I didn’t know what to do. Not just India, but the whole Interpol was looking for Dawood and here I was sitting next to the man who knew his mobile number and was also going to meet him. I had to do something. But had to be careful – what if this man was armed?
I couldn’t call 100. The moment I switched on my mobile, he would know that I knew more than I should and kill me. I couldn’t borrow somebody else’s number and call 100 – what if the mobile lender asked me (that too loudly) why I called the police when I was inside an airplane? It was a moment that we Rajans are made for – a moment that required fortitude and resilience (if you also want to use such high-sounding words Thesaurus is a good book to start with).
My high IQ paid off. I took out the banana inside my pocket and covered it with my kerchief and stuck it into the sides of Dawood-aide’s stomach.
Before he could react, I asked him in a stern voice. The sternness that you generally see teachers use in the classrooms of the world. “How are you connected to Dawood?
He was completely taken by surprise for he asked me, “What is that you are sticking to my sides?”
“That’s a loaded gun you dumbf*&ck!” I shouted at the top of my voice.
Being an Army man’s son, from the very beginning I had been taught that the louder you yell, the scarier you will seem. It is another thing that when Jawahar Lal Nehru & Krishna Menon’s Indian Army fought the Chinese in 1962, loud cries of ‘Bharat Mata Ki Jai’ or ‘Har Har Mahadev’ didn’t spell fear in the Chinese hearts. I will attribute it to lack of Hindi speaking & listening skills of the Chinese.
Anyway, my tone & tenor seemed to have the desired effect for the man bundled up and surrendered. “What do you want?” He asked.
I repeated. “How are you related to Dawood?”
The man was surprised at my question. By now a few scared co-passengers had already got up and were staring at us.
In order to not anger me further, the man lied to me: “He is my brother in law. He has married my sister.”
“No, seriously. My sister is pregnant and due to deliver any moment. I am travelling to Madurai to meet her. My brother-in-law Dawood will be picking me up at the airport.”
“What is his second name?” I enquired.
That sealed it. So, Dawood Ibrahim was hiding in Madurai. How intelligent. When the whole world was looking for him in major cities like Mumbai, Lahore and Dubai, the man had been hiding in a small city like Madurai.
I started thinking. What would my father do in such a situation, I asked myself. Within seconds I got the answer – assist the country in arresting Dawood even if it meant dying in the process.
“We reach Madurai in 45 minutes and I don’t want you to move an inch. You move and I shoot.”
The man nodded. But continued: “But he is not the Dawood you are thinking he is.”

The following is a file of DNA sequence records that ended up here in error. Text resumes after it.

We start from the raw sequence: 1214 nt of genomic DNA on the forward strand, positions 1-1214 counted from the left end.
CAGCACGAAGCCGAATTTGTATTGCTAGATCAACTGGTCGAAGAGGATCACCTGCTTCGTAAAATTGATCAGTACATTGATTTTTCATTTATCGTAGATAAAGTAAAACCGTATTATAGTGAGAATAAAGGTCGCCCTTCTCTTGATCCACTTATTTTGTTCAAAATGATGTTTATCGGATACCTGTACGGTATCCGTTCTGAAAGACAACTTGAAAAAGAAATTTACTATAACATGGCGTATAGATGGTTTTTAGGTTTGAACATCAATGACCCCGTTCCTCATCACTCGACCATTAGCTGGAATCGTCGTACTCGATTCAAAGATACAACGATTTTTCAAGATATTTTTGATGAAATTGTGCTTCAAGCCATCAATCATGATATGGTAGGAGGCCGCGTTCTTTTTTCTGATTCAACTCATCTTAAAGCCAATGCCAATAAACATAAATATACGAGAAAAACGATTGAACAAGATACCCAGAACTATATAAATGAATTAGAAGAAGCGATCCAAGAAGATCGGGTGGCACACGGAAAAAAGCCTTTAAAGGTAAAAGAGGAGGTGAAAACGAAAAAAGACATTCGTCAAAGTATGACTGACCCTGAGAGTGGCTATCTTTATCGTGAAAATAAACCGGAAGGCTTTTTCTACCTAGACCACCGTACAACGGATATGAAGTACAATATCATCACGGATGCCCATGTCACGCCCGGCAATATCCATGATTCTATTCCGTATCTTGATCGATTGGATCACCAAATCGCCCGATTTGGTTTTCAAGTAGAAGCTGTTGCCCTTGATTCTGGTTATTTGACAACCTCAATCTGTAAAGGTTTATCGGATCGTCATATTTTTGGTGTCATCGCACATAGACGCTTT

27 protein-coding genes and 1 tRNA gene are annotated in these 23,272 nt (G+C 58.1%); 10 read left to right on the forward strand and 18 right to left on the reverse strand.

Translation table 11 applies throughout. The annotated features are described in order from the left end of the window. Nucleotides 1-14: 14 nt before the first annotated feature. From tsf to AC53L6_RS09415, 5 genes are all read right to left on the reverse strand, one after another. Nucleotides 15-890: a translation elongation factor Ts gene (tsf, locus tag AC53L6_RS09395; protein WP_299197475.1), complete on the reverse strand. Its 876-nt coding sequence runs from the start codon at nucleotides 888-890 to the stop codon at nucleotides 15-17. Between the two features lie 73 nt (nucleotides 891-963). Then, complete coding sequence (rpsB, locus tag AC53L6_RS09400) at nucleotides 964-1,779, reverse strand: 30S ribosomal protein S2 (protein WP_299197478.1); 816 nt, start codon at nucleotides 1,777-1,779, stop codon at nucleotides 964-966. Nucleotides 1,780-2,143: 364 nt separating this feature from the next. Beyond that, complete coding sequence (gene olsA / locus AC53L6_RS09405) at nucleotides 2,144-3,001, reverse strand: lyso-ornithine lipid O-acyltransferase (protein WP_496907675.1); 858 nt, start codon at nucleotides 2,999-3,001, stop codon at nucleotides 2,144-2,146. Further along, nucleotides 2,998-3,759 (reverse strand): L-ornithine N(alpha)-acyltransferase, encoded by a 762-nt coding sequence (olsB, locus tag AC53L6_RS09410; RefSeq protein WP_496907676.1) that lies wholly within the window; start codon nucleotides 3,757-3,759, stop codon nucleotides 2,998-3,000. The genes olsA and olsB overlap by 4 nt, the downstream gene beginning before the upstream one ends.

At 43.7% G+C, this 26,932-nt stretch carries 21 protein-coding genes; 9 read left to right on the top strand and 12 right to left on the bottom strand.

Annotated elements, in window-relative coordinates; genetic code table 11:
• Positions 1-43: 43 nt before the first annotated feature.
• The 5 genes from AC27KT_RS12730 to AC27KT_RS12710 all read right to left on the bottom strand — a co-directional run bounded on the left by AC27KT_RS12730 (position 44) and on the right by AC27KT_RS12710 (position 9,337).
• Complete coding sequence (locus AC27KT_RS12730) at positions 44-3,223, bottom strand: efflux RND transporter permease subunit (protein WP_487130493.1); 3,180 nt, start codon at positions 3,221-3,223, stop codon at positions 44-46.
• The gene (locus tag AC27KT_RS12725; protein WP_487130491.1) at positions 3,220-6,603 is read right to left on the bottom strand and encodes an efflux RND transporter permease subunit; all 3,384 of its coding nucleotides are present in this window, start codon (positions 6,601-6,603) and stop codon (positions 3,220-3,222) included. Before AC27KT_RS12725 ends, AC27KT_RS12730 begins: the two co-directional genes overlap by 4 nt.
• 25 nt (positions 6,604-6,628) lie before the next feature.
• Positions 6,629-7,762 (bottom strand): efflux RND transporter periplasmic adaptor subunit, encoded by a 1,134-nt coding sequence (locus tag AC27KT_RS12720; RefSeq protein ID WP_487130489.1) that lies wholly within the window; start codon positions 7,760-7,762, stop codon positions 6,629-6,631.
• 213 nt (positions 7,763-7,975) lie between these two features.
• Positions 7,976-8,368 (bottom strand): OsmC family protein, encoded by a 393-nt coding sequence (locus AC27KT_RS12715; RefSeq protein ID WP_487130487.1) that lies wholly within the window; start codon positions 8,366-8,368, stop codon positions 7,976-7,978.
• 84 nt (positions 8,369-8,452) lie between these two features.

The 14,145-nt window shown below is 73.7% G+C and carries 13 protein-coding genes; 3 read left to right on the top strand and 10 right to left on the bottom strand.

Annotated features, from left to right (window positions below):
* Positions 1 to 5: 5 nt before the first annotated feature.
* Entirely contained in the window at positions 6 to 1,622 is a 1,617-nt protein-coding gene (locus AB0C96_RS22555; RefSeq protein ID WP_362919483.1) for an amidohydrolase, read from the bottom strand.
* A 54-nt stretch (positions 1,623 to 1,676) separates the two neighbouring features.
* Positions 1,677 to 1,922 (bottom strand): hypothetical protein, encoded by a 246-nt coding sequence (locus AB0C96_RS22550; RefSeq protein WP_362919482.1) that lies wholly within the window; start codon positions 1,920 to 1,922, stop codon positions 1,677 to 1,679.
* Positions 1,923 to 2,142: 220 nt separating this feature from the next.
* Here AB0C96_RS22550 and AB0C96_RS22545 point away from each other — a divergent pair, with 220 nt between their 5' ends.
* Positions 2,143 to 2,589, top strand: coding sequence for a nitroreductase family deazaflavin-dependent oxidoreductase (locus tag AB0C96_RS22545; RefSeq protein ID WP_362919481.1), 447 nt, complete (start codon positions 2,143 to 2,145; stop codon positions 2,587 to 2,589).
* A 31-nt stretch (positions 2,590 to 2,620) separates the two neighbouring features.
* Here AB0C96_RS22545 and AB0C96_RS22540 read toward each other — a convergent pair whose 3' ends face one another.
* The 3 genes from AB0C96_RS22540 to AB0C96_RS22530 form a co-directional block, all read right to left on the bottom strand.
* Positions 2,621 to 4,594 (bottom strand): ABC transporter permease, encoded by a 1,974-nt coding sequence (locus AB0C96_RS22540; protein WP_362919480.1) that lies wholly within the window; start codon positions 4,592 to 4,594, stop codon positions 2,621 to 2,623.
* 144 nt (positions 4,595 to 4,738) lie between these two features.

I had to be careful. I didn’t have to succumb to his emotional drama that his sister was pregnant. Being somebody who cried in all Karan Johar movies this was going to be difficult but I held the banana stiff and continued to stare at him.
He, on his part didn’t move.
With one hand, I took out my iPhone and messaged Rekha that I was into something really big. The SMS read, “On the verge of arresting Dawood. Pls inform Madurai Airport that Dawood will be coming to pick up his guest. His guest is sitting in seat 23A of the Jet.”
He tried to argue with me for 15 minutes and then went silent. His last words to me were, “What an ass.”
After a tense 45 minutes we landed in Madurai. I made him walk in the front and at all times my banana was sticking him in the back.
I was amazed at the callous attitude of the Police. There was nobody at the Airport to welcome me and also to arrest Dawood. No extra security.
I decided to do it on my own. We both took our baggage and ventured out of the airport. That’s when I saw him. Dawood sure was a clever man – he had dieted and cut down his weight. He had also undergone plastic surgery and now looked like a typical south Indian – dark in complexion.
The moment I neared him, he wished me good morning and asked his wife’s brother, “You never told me that you are coming with a friend.”
The man at the end of the banana didn’t utter a word.
At this Dawood turned towards me and said, “You should come home. We will treat you well.”
Not to be held back by emotions, I just said: “Dawood, you are under arrest.”
A commotion followed. There were at least 12 people surrounding us now and not one of them believed that this man was Dawood. I tried to explain that he had undergone plastic surgeries and complexion changing surgeries but nobody would listen to me. After an hour, in which even my mother who had come to pick me up turned impatient, I gave up.
If the Government wasn’t willing to catch him, why should I be bothered. A very disappointed Rajan got into his white Ambassador and sped towards his home.
On the way home, I called Rekha. “Rekha, can you believe it? The Madurai airport folks didn’t organize for the extra security at all. Such callous attitude.”
“Extra security for what?” Rekha asked, which surprised me.
“You saw my SMS, didn’t you? The one about Dawood?”
“Which SMS? I was cooking dinner and the mobile was in the TV room.”
I banged the phone. What is the use in blaming the Government, when your own aren’t inclined towards making the world a better place to live in.